The Soviets will have nightmares about this game for a long time, particularly about Johnson's goals.

His first, tying the score at 2-2, came as a result of sheer hustle, and just in time, as well. The clock was winding down when Dave Christian took a long line that Tretiak kicked out with his pad.

But Johnson never gave up. He streaked through the two defenders, and slammed in a point-blank shot. Officials huddled for 30 seconds before the goal was allowed and the Soviets put in a mild protest that it had not been scored in time.

But afterwards, the Soviet assistant, Vladimir Urzinov, said at a press conference, it was a correct goal."

The Soviets, at that point, pulled Tretiak for the final second of the period — and a faceoff — in favor of Myshkin. "He [Tretiak] was not playing well in previous games," the Soviet coach said "and my feeling is he was probably too nervous at this tournament."

The Soviets dominated play in the second period, outshooting the U.S., 12-2, and taking a 3-2 lead on Alesandr Maltsev's 10-foot shot at 2:18 of the period,and advantage that stood up going into the final 20 minutes.

Vladimir Krutov was whistled off the ice for high-sticking almost seven minutes into the final period, and the U.S. did indeed seize the moment, even if it did wait until nine seconds were left off the penalty to convert.

At that point, Dave Silk picked up a loose puck and whisked it toward the Soviet goal. His shot caromed off the skate of defenseman Sergei Starikov and, once again Johnson was the right man at the right place. He got his stick on the puck and stuffed it past Myshkin for the tying goat at 8:39 of the third period.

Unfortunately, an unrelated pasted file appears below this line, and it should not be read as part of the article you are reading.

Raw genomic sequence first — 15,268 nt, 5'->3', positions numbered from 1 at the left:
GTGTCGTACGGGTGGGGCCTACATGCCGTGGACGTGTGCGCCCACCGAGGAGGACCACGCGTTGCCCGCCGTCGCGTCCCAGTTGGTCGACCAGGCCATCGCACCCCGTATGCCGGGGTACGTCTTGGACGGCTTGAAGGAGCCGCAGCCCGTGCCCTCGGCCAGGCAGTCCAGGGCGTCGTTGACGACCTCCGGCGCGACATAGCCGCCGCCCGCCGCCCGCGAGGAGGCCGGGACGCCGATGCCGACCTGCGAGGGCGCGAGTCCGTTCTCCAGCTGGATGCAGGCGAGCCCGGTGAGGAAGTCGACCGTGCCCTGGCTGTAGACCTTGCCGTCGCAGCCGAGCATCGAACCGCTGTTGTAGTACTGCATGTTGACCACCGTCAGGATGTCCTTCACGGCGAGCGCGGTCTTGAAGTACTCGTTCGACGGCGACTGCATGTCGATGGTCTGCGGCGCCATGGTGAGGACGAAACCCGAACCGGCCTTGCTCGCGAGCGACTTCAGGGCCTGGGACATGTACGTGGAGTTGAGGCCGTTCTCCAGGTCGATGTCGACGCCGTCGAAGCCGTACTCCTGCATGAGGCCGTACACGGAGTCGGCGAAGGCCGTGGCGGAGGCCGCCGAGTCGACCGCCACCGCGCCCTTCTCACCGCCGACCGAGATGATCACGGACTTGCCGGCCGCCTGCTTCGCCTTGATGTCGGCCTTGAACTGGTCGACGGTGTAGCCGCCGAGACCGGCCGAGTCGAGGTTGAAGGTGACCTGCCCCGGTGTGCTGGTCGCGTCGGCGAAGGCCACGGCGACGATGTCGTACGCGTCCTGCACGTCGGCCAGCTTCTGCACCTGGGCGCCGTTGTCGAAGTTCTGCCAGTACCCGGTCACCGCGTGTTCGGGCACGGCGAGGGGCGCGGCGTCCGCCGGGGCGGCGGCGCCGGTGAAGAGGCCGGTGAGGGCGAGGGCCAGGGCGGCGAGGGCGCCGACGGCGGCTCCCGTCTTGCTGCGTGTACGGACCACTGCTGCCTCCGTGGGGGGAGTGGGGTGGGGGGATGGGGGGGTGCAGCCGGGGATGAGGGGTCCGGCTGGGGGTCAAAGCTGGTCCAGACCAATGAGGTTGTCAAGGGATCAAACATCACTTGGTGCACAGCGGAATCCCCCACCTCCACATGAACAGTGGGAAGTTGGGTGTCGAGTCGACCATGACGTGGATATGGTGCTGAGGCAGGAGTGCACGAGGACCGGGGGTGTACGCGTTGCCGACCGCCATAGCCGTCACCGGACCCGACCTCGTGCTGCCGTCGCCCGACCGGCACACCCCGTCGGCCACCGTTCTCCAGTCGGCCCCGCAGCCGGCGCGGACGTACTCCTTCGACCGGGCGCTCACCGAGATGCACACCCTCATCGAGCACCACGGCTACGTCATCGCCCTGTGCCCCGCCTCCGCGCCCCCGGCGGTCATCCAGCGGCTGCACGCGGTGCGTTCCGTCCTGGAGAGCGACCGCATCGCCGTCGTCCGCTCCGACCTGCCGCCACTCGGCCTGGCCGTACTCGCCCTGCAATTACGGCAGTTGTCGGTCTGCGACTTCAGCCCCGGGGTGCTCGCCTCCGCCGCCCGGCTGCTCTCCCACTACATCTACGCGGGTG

Eighty-one seconds later, Eruzione scored and his father Eugene, said "I almost slapped my wife off her chair."

The U.S. team was heaven-high at that point, and Brooks tried to bring them down to earth.

"I stressed we must stay with our system and our tactics," he said. "I've seen too many teams back off from the Soviets. We were getting kind of antsy,we started to dump the puck, we were starting to panic, and we had to calm them down."

The Americans never seemed to panic in the final five minutes. Only once did they ice the puck to ease the pressure the Soviets poured on at the end, and Brooks said he changed his checking system in the final 60 seconds to further bother the Soviets.

Craig, meanwhile, kept coming up with one brilliant save after another. With 8:15 remaining, he made a lunging skate save on a backhand shot by Vladimir Golikov, and there was another sweet stop on a backhander by Vladimir Petrov with 57 seconds remaining.

The Soviets spent the last minute of play, in fact, in the U.S. end but never pulled their goalie for an extra-man advantage. "We did not think we had the opportunity," the Soviet coach said. When the U.S. finally did get the puck out of its zone with five seconds remaining, the crowd began to count down the final seconds.

When the final horn sounded, players, coaches and team officials poured onto the ice and mobbed Craig. Mike Ramsey and Jack O'Callahan wrestled each other down and hugged in front of their bench.

And when it was over, it was left to Eruzione, the tough kid from Massachusettes many professional scouts say is too slow and too small to play in their league, to explain what it all meant.

"I don't think you can put it into words," he said. "It was 20 guys pulling for each other, never quitting, 60 minutes of good hockey. I don't think we kicked their butts. We just won.

"It's a human emotion that indescribable."

Was it ecstacy? he was asked.

"That's not strong enough," he said. "We beat the Russians. We beat the Russians."

© Copyright 1980 The Washington Post Company